I’m a trained Counsellor with a Psychology background, however most of my work has focussed on working with anxiety. In my third sector work I have conducted multiple research projects into the benefits of working alongside counsellors and psycho-therapists to specifically address the high levels of anxiety, panic, trauma symptoms and flashbacks experienced by their clients. The idea behind this approach came from acknowledging that high levels of anxiety can sometimes get in the way of full and meaningful engagement with the therapy process, which can sometimes be off putting for people who would otherwise really like to experience the benefits of counselling support. Flashbacks are commonly experienced by people who have experienced any kind of trauma, and they really don’t feel very nice. My approach is to demystify the mechanism by which they operate, and to teach people how it’s possible to dial down their intensity, essentially neutralising the negative emotional component of the recurrently retrieved memory.

Understanding the nature of the anxiety loop gives us clear insight about how flashbacks operate. Flashbacks are a phenomenon of memory paired with emotion. The flashbacks that cause us problems are the ones where negative experiences are paired with the distressing emotion that was felt at the time of the trauma. The intensity of flashbacks often increases over time due to an emotional snowballing effect, where each time the memory is experienced, along with the original distressing emotion, there is also the emotional response that we have in reaction to the flashback itself. Usually dread, anxiety, fear or anger.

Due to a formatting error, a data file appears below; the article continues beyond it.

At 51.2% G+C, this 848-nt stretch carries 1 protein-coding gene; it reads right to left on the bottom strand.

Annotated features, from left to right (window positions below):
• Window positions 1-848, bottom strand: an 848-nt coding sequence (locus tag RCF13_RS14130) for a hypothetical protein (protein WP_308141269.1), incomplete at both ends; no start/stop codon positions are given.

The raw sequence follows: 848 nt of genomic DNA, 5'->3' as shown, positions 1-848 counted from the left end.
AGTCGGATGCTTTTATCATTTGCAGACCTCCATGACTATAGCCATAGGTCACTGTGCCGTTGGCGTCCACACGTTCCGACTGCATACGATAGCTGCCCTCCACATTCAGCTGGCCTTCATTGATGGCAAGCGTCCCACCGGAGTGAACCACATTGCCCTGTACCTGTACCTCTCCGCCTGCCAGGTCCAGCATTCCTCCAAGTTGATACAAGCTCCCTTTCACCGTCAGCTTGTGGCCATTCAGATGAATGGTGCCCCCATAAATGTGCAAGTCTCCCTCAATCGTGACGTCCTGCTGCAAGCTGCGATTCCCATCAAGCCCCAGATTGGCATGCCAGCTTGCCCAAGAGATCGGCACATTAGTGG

Paired Associations.

In the 1960s behavioural psychologists discovered that some of our actions and reactions, particularly when it comes basic functioning and survival activities are established are learned by the experiences that we have. This is a different type of learning to the learning we do deliberately, where we take in information and synthesise it so that we understand it. It’s more about the primitive learning that takes place mostly outside of our awareness. Simply put, we have experiences, which elicit responses from us, both emotional and physiological, and our brains pair them together, as one learning. Taken even further, mixed in with this learning is often greater context, such as where we were, what smells, sights, sounds, tastes, time of day etc, were taking place at the time of the experience. It’s a little like taking a screenshot, which encapsulates all the data, and then saves it away in a file in your brain alongside any connected feelings and sensations. This process doesn’t just happen with distressing situations, it isn’t discerning about what is saved, it saves all experiences with emotional content, and the more salient or intense the emotion is, the greater the importance of the memory in the hierarchy of retrievable memories. If we have a good experience in a certain place with a certain person, when we are reminded of it, or we need to retrieve the information to help us to make a decision, the detail is still there, including the feelings, sensations, and environmental details.

Think of a time that something funny or embarrassing happened. You won’t just remember words, or visuals, you will also remember emotions, and to an extent you’ll feel them again, even though they are just from a retrieved memory and are not happening in reality in real time. So, what is the point of this?